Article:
Said co-principal investigator Vicki Kramer, chief of the Vector-Borne Disease Section, California Department of Health Services: "The ongoing West Nile virus epidemic has heightened the need to effectively track pending and real-time risk for emerging vectorborne pathogens in California. Incorporating remotely sensed data into the current risk assessment component of the California Statewide Mosquito-borne Virus Surveillance and Response Plan (CMVSRP) will extend the current suite of ground-based environmental measurements, provide a much-needed spatial overview of ecosystem change, and possibly allow real-time integration with current NASA EcoCast model products."
Co-principal investigator Steve Mulligan, district manager of the Consolidated Mosquito Abatement District, Selma, and chair of the MVCAC Vector Control Research Committee, agreed. "The arrival of the West Nile virus and its rapid, epidemic spread throughout California highlights the need to accurately track pending and real-time risk for emerging vectorborne diseases in California." West Nile virus, which first surfaced in Uganda in 1937, invaded New York in 1999 and spread to California in 2002. The virus now threatens California’s 35.5 million population, its extensive horse industry (131,900 horses on 16,500 farms*) and its burgeoning economy, ranked the fifth largest in the world. Agriculture and tourism anchor the economy.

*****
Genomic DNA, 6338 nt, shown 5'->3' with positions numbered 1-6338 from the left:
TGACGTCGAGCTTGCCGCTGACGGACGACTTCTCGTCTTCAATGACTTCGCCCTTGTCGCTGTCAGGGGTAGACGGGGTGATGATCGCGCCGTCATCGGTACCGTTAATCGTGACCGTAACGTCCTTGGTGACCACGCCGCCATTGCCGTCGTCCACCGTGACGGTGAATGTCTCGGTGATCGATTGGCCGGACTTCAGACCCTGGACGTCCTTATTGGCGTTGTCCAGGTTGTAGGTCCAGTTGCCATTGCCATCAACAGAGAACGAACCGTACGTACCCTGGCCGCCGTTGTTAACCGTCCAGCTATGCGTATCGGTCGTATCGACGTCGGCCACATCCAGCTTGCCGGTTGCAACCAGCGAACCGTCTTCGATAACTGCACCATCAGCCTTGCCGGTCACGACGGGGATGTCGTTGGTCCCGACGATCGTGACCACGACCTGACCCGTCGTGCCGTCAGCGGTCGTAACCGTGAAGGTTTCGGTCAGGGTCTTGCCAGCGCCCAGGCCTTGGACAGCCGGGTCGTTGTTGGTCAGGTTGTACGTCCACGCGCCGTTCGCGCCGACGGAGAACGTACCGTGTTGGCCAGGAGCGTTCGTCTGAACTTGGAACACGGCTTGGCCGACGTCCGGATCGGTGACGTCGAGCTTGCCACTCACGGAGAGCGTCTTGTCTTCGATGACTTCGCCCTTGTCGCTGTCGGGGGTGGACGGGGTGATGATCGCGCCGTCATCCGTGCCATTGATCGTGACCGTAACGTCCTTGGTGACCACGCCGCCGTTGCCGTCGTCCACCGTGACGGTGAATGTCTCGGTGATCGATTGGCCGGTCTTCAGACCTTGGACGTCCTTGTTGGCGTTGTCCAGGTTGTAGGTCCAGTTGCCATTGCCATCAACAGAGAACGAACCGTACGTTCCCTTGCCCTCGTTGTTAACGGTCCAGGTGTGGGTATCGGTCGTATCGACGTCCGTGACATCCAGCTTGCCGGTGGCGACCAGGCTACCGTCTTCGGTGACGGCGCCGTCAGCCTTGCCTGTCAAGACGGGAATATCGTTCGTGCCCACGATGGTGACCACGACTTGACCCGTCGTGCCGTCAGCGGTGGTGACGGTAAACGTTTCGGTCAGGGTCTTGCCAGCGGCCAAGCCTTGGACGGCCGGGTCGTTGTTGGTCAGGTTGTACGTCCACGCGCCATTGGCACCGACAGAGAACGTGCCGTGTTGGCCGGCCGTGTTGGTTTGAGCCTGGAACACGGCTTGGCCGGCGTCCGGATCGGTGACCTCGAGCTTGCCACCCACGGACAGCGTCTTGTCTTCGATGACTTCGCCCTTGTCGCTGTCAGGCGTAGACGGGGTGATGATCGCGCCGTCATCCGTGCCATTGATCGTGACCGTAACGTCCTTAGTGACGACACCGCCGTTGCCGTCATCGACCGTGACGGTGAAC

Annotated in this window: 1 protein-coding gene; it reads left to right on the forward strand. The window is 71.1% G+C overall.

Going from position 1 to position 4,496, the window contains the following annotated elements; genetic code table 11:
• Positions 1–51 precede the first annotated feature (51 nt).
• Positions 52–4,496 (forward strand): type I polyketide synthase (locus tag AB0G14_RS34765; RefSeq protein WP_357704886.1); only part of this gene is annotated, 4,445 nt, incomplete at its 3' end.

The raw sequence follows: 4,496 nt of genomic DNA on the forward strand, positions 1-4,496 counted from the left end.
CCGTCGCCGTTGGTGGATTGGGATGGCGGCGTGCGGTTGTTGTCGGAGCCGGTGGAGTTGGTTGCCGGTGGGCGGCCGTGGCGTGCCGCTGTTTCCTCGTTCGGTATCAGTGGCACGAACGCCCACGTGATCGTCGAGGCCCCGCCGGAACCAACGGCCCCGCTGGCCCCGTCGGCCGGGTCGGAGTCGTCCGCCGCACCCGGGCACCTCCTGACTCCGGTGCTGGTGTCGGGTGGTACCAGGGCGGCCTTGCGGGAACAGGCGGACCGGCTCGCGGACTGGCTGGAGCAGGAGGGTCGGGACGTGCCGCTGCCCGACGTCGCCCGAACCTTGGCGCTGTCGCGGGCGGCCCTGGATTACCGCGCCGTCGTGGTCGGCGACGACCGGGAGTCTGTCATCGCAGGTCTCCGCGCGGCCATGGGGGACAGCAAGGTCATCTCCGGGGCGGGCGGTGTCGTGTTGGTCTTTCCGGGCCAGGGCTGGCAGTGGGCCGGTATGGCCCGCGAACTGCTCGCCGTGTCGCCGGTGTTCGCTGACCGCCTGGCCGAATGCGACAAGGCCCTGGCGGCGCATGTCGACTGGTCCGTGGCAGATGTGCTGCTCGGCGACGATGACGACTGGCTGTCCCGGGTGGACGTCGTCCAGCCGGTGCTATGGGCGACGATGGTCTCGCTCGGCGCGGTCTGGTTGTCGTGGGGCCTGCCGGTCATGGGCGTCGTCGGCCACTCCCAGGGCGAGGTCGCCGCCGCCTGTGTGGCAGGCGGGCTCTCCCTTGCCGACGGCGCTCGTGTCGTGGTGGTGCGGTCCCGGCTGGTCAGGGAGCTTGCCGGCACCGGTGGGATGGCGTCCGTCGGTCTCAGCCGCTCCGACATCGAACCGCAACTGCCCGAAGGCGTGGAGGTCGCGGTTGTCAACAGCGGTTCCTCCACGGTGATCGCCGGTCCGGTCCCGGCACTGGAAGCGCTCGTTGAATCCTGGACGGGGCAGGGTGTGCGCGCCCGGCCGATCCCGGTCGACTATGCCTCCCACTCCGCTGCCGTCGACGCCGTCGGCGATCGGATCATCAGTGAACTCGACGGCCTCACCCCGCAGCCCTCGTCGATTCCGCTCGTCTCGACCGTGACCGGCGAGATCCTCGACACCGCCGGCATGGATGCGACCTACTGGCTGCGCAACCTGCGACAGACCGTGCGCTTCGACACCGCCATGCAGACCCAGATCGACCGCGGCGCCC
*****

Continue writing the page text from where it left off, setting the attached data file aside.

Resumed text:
"Clearly, tracking the emergence, natural introduction or intentional release of mosquito-borne viruses is a public health and homeland security issue of great importance to the health and economic vitality of the United States," Reisen said.
CMVSRP is the primary decision support system used by state and local public healthofficials in California, including DHS and MVCAC, to manage mosquito-bornediseases. The Arbovirus Surveillance Network (ArboNET) is a national reporting and information system managed by CDC’s Division of Vector-borne Infectious Diseases in Fort Collins, Colo.
Reisen said the integration of data, especially climatic data, from NASA satellites andg round-based models should greatly help improve the CMVSRP and ArboNETsystems.
"Most agencies rely exclusively on surveillance data, which limits the ability of decisionmakers to focus available resources and proactively address potential problem areas in advance of disease outbreaks," Reisen said.